The following is a press release from the State of Washington Recreation and Conservation Office:
To help combat the $1.3 billion threat invasive species pose to Washington’s economy every year, the Washington Invasive Species Council is inviting the public to the front lines of its work by detecting invasive species and reporting them on its newly improved WA Invasives app.
The free app enables anyone to report a plant or animal by collecting photographs, geographic coordinates, and sighting information. Users recreating in the backcountry also can collect data offline, when cellular service isn’t available. The app also acts as digital field guide.
“Invasive species damage land and waterways, harm local economies, ruin crops, weaken roads and other infrastructure, limit recreation and harm human health and wildlife,” said Justin Bush, executive coordinator of the Washington Invasive Species Council. “Left unmanaged, they will change the very way of life and the availability of experiences and resources critical to life in Washington state.”
The Washington Invasive Species Council, researchers and land managers are asking the public for help in preventing these damages by providing an easy to use tool to identify and report invasive species they find.
“You don’t have to be a biologist, entomologist, pathologist or botanist to help us detect invasive species,” Bush said. “Simply be aware of your surroundings. Learn the signs and symptoms of invasive species and then snap a photo and report anything you suspect might be a problem.”
“Our research has shown that educated and alert members of the public have found and reported 33 percent of all the new invasive insect pests recorded in Washington state during the past 25 years,” said Todd Murray, agriculture and natural resources unit director with Washington State University Extension.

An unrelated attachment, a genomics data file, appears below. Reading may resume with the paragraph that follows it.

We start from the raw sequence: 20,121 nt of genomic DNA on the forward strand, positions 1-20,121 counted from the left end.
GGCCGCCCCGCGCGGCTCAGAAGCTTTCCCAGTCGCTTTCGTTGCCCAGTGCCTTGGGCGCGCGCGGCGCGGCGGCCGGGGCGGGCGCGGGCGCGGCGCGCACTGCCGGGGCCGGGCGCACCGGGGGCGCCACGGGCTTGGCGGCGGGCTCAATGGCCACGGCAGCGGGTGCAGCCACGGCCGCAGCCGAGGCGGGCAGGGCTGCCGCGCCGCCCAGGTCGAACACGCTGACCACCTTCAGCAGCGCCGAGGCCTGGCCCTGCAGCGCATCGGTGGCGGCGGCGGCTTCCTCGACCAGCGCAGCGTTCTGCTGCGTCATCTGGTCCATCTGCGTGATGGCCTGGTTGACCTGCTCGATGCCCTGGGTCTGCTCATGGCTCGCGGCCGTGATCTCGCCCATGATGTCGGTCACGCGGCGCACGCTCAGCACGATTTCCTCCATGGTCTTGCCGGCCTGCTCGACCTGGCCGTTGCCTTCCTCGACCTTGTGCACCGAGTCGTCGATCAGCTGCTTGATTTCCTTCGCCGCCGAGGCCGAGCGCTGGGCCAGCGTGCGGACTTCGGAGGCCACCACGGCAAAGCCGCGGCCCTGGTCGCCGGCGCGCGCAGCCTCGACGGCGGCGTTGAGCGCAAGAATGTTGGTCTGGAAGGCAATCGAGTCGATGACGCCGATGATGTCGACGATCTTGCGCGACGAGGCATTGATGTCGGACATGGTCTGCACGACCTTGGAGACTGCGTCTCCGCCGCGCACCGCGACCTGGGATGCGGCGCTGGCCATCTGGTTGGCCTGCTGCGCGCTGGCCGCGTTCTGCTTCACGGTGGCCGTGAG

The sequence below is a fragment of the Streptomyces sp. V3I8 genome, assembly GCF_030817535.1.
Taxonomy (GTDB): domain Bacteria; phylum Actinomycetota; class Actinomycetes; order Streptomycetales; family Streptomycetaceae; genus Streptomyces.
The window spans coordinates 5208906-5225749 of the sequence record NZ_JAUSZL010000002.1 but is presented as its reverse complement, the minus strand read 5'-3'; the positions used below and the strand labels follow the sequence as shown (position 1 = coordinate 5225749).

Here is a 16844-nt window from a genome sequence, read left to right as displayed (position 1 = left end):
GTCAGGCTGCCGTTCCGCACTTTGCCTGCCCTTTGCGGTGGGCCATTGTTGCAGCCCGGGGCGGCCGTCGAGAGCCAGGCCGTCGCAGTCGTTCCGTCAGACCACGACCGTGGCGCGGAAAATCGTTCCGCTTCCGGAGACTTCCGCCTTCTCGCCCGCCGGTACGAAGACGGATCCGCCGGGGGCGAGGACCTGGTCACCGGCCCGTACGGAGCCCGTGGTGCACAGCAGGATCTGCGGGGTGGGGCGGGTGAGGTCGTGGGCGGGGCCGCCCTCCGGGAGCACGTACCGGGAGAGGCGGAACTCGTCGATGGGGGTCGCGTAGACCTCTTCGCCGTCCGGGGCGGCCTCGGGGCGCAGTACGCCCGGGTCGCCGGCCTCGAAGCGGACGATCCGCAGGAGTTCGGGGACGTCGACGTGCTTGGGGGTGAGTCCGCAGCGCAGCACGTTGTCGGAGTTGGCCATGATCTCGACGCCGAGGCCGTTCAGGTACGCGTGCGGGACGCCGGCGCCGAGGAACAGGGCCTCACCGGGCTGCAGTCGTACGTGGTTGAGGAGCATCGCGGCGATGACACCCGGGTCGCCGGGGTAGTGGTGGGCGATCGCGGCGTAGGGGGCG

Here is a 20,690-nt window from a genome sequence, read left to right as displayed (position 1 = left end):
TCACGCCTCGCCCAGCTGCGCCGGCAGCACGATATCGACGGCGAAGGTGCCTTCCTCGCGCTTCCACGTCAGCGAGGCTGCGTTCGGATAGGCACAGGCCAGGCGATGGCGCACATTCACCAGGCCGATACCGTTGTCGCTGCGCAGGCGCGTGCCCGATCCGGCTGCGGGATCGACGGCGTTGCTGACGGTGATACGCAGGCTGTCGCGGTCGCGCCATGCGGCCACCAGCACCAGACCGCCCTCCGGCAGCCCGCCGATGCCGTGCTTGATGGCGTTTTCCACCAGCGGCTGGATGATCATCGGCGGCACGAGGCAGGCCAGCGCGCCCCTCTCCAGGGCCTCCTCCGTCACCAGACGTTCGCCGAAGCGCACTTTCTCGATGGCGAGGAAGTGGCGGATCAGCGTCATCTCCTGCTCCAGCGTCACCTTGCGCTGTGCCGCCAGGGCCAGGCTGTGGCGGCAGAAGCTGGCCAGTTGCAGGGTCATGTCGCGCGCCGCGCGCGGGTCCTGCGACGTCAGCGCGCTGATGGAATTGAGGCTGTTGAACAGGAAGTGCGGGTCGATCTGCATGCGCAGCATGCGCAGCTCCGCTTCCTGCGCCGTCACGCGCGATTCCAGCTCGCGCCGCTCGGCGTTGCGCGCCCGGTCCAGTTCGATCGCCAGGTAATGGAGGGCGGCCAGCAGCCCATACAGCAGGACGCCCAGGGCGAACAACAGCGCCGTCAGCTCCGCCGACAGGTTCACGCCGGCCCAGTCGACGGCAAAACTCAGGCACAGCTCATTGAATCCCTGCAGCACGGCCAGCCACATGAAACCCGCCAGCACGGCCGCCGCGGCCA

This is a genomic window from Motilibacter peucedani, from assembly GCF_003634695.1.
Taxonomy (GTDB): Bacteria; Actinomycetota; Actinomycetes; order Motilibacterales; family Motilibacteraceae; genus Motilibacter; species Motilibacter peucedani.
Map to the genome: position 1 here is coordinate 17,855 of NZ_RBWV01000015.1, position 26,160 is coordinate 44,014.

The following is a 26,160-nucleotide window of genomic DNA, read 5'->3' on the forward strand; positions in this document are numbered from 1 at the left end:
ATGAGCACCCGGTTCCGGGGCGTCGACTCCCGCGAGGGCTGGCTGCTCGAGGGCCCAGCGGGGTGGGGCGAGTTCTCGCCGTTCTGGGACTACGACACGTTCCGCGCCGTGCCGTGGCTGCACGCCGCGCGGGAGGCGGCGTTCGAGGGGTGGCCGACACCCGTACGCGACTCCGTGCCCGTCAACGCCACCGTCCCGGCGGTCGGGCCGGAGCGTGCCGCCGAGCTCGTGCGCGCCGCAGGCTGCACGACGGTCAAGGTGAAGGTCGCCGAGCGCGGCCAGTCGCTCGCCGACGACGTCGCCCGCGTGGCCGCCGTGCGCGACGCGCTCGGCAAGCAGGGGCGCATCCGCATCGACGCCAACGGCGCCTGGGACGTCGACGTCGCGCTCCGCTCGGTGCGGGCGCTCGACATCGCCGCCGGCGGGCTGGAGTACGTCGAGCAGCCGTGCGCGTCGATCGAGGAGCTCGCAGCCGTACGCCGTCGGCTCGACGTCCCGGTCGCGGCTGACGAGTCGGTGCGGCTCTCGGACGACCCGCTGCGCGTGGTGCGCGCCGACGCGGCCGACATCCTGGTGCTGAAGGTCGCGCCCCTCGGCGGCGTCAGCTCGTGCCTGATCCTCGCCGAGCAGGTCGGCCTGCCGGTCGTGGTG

In 2016, entomologists from the Washington State Department of Agriculture and Washington State University published an article in The American Entomologist that retold the story of how each new insect pest was discovered in Washington state.
“What we found was that participants in invasive species education and outreach programs were significant contributors to all the new detections and reports of new invasive insects,” Murray said. “Citizen Science really works.”
In managing invasive species, the council’s first priority is to prevent species from being introduced or spreading further within Washington. Early detection is key to its success.
“Being alert to new species and recognizing the signs of impacts of invasive species is step one,” said Greg Haubrich, state noxious weed control coordinator with the Washington State Department of Agriculture. “The second step is reporting what is seen to trigger a rapid response when management costs are low and complete eradication can be achieved.”
To play an active role in protecting Washington’s economy and natural resources from invasive species, download the WA Invasives app today.
To learn about the recent improvements and updates, join a September 24 Webinar.
To find opportunities for additional trainings in invasive plants, animals, insects, pathogens and first detector resources, visit the Washington Pest Watch Web page. The Web page features educational posters, brochures, Webinar recordings, and trainer presentations.
The Washington Invasive Species Council, established by the Legislature in 2006, provides policy level direction, planning and coordination for combating harmful invasive species throughout the state and preventing the introduction of others that may be potentially harmful. Learn more about the council on its website.